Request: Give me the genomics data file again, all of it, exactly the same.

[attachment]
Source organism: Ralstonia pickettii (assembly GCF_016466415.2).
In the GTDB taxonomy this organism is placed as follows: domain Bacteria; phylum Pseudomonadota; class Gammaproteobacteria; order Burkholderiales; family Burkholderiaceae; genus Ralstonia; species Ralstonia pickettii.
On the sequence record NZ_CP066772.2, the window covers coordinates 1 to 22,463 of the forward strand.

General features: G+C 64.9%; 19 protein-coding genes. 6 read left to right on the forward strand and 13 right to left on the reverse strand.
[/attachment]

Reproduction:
Source organism: Ralstonia pickettii (assembly GCF_016466415.2).
In the GTDB taxonomy this organism is placed as follows: domain Bacteria; phylum Pseudomonadota; class Gammaproteobacteria; order Burkholderiales; family Burkholderiaceae; genus Ralstonia; species Ralstonia pickettii.
On the sequence record NZ_CP066772.2, the window covers coordinates 1 to 22,463 of the forward strand.

General features: G+C 64.9%; 19 protein-coding genes. 6 read left to right on the forward strand and 13 right to left on the reverse strand.